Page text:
Pop culture obsessives writing for the pop culture obsessed.
Pop culture obsessives writing for the pop culture obsessed.

Pete Wentz with James Montgomery: Gray

There was a point in the mid-2000s where Pete Wentz was rock royalty. As bassist and lyricist for the pop-punk outfit Fall Out Boy, Wentz helped the band skyrocket to double-platinum status with the earworm single “Sugar, We’re Goin Down.” The band routinely filled stadiums, but it burnt out early, going on hiatus in 2009. [Update: The band announced its reunion the same morning this review posted. —ed.] Wentz has other solo projects, but nothing that’s approached Fall Out Boy’s height.


Now Wentz has transformed his experiences on the road into a novel, Gray. With the help of James Montgomery, a staff writer for MTV News, Wentz uses a tragic love story to discuss the perils and monotony of touring across America. Gray’s unnamed narrator, who resembles Wentz in several ways, is on the cusp of making it big with his punk band, but his yearning for a girlfriend back home in Chicago continually threatens his plans, leading to a series of fights, breakups, suicide attempts, one-night stands, and drugged-out phone calls. Gray tracks the narrator’s relationship with a woman only identified as Her, exploring how the rock-star life can both unnaturally extend and maim the relationships that preceded fame. It’s a cliché that rock artists usually write terrible fiction, and Wentz continues the tradition. The book’s faults are innumerable, but overall, Gray fails at style, plotting, and emotional resonance.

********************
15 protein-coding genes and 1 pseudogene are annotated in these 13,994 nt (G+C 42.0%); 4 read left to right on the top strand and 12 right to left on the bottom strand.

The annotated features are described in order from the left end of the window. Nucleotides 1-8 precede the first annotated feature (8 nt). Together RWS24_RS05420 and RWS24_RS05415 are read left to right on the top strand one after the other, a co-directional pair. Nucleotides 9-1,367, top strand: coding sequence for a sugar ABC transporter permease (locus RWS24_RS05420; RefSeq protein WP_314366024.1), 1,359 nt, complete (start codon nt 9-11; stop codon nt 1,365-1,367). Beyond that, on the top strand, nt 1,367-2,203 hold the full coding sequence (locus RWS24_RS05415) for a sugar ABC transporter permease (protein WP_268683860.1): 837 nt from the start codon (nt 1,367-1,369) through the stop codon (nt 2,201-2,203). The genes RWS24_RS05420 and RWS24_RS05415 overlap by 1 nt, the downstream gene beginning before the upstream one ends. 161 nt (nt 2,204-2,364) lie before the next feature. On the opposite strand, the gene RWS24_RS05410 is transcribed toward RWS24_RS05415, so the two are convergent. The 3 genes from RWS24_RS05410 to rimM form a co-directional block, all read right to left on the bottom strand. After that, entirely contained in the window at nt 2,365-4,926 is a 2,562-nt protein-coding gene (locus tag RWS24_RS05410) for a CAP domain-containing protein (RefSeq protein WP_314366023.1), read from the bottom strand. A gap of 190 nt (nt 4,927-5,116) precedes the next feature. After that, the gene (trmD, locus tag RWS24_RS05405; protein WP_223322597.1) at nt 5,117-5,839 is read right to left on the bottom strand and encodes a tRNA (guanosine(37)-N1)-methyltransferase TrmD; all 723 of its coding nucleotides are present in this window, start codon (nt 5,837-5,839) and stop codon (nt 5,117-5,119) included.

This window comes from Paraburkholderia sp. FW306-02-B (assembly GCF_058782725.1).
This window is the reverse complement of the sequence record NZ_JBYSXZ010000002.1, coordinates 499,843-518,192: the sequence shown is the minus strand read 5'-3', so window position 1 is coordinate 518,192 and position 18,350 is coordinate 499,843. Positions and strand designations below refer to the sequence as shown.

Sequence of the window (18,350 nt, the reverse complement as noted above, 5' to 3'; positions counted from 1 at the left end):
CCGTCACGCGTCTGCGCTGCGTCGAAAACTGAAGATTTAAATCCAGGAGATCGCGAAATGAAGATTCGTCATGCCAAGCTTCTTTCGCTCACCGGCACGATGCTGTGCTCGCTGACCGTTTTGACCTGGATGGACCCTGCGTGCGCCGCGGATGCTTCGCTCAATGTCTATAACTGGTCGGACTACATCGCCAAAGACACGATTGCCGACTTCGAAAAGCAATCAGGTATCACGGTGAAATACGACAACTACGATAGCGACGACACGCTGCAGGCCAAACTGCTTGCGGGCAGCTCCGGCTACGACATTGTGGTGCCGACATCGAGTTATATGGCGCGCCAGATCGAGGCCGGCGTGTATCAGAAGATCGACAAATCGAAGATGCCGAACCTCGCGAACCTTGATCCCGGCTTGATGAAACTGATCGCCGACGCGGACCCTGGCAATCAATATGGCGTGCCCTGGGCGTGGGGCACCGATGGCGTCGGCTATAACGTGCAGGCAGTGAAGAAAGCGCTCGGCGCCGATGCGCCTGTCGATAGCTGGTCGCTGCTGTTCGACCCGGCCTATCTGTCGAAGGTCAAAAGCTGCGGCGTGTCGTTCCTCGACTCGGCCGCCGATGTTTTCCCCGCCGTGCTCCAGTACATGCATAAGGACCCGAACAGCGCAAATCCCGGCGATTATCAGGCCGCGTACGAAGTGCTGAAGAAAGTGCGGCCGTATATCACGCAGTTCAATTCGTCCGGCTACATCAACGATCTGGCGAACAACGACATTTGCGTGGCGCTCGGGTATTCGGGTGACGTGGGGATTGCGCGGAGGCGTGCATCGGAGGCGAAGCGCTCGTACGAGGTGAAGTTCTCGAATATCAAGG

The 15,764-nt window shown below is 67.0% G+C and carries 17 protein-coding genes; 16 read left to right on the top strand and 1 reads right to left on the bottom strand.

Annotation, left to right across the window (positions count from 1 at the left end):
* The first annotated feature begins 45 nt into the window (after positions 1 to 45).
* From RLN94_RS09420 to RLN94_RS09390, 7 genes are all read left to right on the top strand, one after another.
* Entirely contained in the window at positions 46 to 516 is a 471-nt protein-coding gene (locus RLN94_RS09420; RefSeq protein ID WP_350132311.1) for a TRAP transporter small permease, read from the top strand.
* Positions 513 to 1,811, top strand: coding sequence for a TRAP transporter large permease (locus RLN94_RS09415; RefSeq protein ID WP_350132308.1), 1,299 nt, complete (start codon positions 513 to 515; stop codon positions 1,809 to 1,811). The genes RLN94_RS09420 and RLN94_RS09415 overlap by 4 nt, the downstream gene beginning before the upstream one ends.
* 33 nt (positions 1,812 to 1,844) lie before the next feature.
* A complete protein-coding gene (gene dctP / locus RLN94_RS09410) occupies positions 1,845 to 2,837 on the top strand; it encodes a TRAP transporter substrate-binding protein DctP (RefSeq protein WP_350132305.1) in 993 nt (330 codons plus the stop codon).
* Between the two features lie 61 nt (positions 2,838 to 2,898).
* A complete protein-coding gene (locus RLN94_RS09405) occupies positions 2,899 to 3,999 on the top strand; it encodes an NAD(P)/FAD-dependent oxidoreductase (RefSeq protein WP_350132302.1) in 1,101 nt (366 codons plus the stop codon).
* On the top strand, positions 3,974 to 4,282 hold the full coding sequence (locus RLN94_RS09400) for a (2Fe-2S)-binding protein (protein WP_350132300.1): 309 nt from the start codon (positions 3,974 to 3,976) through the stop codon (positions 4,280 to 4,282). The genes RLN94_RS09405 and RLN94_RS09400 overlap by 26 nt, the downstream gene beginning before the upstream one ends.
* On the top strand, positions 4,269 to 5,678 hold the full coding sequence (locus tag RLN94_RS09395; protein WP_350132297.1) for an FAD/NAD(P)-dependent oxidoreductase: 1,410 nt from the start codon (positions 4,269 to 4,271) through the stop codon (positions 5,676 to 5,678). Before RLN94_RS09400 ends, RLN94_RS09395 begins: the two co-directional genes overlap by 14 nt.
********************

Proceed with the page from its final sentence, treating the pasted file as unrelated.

The book reads a bit like the discarded notebooks of an emo teenager. Throughout, Wentz strives for a poetic style with trite lines like, “I am a corpse bored with my own funeral.” “I’ve got ringing in my ears, but not on my fingers,” the narrator says, though it’s clear he’s unaware that the line is a terrible pun, and grammatically confusing. Wentz is smart, but by the millionth bit of florid prose, it’s obvious he wants to show off his cleverness instead of have it serve the story. He tries too hard to impress, and it shows.

Gray doesn’t have much of a storyline. The narrator and Her fight, have sex, or talk about their collective future, but there’s no sense of progression. Every time the narrator reaches a moment of clarity about his situation (and there are many, each one usually contradicting the last), Wentz undercuts it by having him fall back into his previous behavior. As the narrator’s band becomes more famous, his career trajectory serves as an afterthought to the romance. Wentz clearly believes the most interesting part of his story is the relationship with Her. But the relationship is a static, endless cycle of fights and making up.

There’s something to be said for a narrative that accurately depicts a romance neither member can break free of, although it’s destroying them. But such stories need sympathetic characters. Wentz purposefully keeps his protagonists as vague as possible; they’re too nebulous to seem real. He may have denied them names to universalize their situation, but because they’re so underdefined, it’s impossible to relate Her to real life, or understand why the narrator has any interest in her, much less loves her to the point of self-destruction. She’s a bland cipher who causes another cipher some generic problems.

Gray isn’t even an enjoyable train wreck, since it lacks any levity, unintentional or otherwise. The book is partially based on Wentz’s personal writings while on tour with Fall Out Boy, and it shows: It’s an entirely insular narrative, focused on a relationship Wentz doesn’t flesh out enough to make interesting. He seems more interested in staying in his own head, creating pretty, meaningless sentences. A story of being on tour with a band just about to hit it big would be interesting, and it’s unfortunate that Gray ducks that narrative in favor of a tale only Wentz could care about.